0
Research Papers: Porous Media

Effective Thermal Diffusivity of Porous Media in the Wall Vicinity

[+] Author and Article Information
H. Sakamoto

Thermodynamics and Heat Transfer Laboratory, Department of Mechanical Engineering, University of Minnesota, Minneapolis, MN 55455sakamoto@ce.jp.nec.com

F. A. Kulacki

Thermodynamics and Heat Transfer Laboratory, Department of Mechanical Engineering, University of Minnesota, Minneapolis, MN 55455kulacki@me.umn.edu

1

Corresponding author.

J. Heat Transfer 130(2), 022601 (Feb 04, 2008) (7 pages) doi:10.1115/1.2787022 History: Received June 08, 2006; Revised May 01, 2007; Published February 04, 2008

Transient heat transfer from an impulsively heated vertical constant heat flux plate embedded in a stationary saturated porous medium is studied experimentally and analytically to determine near-wall thermal diffusivity. The effective diffusivity is shown to depend on the properties of the constituent materials and the near-wall particle morphology. For porous media comprising randomly stacked spheres, the near-wall region is characterized by fewer particle contacts with the wall than in the bulk medium, and this difference is the source of larger thermal diffusivity in the context of volume-averaged values, which apply to the bulk property far from the wall. For combinations of different spherical solids and interstitial fluids, which give a range of fluid:solid conductivity ratio from 0.5 to 2400, early-time transient temperature profiles can be predicted using the thermal conductivity of the interstitial fluid. A conjugate heat transfer analysis accurately predicts the time the conductive front takes to travel through the impermeable wall and quantifies the effect of conduction along the wall on the local and overall Nusselt numbers. The present results raise the possibility of reinterpretation of much of the porous media heat transfer experiments in the literature.

FIGURES IN THIS ARTICLE
<>
Copyright © 2008 by American Society of Mechanical Engineers
Your Session has timed out. Please sign back in to continue.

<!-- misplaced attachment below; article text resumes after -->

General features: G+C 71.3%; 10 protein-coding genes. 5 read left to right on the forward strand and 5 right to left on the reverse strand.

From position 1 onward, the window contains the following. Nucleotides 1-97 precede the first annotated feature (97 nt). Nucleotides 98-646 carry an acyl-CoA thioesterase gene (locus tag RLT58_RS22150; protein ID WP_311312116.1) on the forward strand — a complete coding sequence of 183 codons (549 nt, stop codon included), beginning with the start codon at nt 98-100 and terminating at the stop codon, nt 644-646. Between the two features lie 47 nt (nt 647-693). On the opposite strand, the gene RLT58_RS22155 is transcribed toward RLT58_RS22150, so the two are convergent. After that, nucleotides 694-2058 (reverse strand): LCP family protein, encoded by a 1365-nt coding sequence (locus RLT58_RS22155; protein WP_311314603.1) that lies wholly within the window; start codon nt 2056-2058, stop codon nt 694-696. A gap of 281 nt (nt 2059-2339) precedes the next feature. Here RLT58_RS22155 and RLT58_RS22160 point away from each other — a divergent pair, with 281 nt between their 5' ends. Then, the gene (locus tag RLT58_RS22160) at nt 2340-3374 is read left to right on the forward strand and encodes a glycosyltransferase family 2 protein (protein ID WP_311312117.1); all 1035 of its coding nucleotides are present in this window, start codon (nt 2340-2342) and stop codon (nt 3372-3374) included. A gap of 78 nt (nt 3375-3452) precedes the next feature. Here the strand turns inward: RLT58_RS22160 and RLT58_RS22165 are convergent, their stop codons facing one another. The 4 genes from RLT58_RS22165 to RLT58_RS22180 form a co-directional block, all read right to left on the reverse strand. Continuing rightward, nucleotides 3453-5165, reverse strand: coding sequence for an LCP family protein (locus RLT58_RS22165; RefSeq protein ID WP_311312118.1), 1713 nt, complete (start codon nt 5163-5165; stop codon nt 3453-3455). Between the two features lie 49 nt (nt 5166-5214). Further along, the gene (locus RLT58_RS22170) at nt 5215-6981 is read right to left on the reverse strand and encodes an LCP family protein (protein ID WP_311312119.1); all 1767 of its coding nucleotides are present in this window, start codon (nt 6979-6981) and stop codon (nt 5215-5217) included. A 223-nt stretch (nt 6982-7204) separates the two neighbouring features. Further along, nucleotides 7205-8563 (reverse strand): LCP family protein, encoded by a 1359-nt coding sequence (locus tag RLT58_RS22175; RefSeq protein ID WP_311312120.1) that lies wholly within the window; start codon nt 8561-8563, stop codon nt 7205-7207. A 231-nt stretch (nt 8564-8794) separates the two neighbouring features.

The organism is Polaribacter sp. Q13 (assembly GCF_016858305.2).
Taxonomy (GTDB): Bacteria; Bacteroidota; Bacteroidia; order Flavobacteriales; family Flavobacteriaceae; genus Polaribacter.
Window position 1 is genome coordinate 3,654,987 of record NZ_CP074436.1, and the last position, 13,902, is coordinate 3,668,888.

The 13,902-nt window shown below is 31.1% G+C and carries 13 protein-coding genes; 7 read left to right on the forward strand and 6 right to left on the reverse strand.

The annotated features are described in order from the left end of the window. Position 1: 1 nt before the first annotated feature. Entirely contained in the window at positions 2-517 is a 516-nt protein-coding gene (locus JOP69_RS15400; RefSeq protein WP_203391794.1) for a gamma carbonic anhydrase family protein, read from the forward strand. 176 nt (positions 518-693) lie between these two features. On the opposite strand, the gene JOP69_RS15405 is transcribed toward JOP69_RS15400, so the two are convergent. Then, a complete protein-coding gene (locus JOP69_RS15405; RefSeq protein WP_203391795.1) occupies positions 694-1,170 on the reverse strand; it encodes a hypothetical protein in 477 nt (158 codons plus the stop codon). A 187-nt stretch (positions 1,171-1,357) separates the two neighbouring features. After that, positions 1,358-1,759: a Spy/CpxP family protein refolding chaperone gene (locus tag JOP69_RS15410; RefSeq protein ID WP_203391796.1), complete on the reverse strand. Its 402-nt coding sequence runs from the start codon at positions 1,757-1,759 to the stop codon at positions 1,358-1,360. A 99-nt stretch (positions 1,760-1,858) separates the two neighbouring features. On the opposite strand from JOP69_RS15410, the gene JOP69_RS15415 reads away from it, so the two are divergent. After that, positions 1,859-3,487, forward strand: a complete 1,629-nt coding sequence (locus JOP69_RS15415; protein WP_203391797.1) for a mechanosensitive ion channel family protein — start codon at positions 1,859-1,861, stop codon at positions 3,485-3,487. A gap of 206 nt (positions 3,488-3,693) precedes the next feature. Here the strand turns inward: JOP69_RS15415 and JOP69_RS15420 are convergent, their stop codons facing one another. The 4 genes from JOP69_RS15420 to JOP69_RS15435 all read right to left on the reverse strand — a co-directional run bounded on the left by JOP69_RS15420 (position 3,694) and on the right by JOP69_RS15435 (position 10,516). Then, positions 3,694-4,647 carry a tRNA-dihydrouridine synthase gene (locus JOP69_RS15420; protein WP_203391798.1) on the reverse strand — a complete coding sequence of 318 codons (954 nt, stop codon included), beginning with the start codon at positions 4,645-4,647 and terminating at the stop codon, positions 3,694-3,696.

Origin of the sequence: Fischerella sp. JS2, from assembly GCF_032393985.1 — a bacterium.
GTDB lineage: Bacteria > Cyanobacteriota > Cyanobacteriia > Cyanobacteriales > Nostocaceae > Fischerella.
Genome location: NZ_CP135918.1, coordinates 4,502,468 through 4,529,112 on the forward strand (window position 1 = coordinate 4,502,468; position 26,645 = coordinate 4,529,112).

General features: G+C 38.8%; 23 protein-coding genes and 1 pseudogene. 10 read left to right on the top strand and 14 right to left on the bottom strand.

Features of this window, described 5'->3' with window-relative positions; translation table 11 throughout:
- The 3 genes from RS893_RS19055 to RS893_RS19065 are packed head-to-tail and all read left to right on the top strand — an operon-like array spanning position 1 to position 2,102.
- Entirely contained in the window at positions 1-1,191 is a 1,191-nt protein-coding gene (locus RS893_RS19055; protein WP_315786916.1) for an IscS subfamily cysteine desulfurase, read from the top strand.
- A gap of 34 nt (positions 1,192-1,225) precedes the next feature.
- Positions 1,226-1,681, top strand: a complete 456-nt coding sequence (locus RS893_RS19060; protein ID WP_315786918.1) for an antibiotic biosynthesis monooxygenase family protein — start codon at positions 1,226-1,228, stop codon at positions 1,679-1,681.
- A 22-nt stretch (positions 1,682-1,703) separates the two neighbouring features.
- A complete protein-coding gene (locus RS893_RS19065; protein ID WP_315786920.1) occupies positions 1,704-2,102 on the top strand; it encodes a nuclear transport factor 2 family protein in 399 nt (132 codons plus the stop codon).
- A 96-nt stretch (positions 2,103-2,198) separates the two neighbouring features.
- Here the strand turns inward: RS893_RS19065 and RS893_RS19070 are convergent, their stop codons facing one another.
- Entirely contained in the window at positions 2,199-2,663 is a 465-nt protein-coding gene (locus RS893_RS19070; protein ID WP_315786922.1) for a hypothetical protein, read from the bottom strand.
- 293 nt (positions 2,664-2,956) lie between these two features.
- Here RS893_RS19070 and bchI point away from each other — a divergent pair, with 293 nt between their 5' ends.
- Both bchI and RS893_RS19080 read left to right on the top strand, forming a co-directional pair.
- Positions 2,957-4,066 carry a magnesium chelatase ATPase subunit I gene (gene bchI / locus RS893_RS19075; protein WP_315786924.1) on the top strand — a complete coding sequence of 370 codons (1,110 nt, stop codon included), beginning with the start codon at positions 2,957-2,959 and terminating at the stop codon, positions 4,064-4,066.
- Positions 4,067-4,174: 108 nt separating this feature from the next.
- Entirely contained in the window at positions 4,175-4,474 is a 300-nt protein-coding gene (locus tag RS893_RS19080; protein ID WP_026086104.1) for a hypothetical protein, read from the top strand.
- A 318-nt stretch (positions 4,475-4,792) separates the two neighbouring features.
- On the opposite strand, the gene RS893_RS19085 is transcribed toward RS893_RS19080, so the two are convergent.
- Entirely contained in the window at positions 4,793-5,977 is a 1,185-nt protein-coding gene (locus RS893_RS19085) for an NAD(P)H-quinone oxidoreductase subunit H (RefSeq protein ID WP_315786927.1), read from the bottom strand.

References

Figures

Grahic Jump Location
Figure 1

Summary of experimental investigations for stagnant thermal conductivity of porous media consisting of various bead materials and fluids (5-12)

Grahic Jump Location
Figure 4

First-layer spheres in a triangular arrangement for model of local porosity dependence on distance from the wall as presented in Eq. 4

Grahic Jump Location
Figure 5

Near-wall porosity profile compared with bulk value obtained from experiments

Grahic Jump Location
Figure 7

Comparison of experimental and computed temperature profiles for high (a) and low (b) applied wall heat fluxes

Grahic Jump Location
Figure 8

Temperature rise for air via measurement and simulation at all thermocouple locations

Grahic Jump Location
Figure 11

Transient temperature profiles at x=0.025m for the glass-air and steel-air porous media and air alone. qw″≈184W∕m2.

Grahic Jump Location
Figure 10

Transient temperature profiles at x=0.025m for the glass-water and steel-water porous media and water alone. qw″≈5200W∕m2.

Grahic Jump Location
Figure 9

Transient temperature for the glass-water porous medium and water only measured at x=0.205m and computed values

Grahic Jump Location
Figure 3

Experimental apparatus with heated plate assembly: (a) side view and (b) top view

Grahic Jump Location
Figure 6

Wall temperature profile for a porous medium with 6mm diameter glass spheres and water with an applied heat flux of 5160W∕m2

Grahic Jump Location
Figure 2

Computational domain for one-dimensional conjugate conduction analysis (not drawn to scale). Similar domains are used to simulate for porous media with appropriate properties and domain size.

Tables

Errata

Discussions

Some tools below are only available to our subscribers or users with an online account.

Related Content

Customize your page view by dragging and repositioning the boxes below.

Related Journal Articles
Related eBook Content
Topic Collections

Sorry! You do not have access to this content. For assistance or to subscribe, please contact us:

  • TELEPHONE: 1-800-843-2763 (Toll-free in the USA)
  • EMAIL: asmedigitalcollection@asme.org
Sign In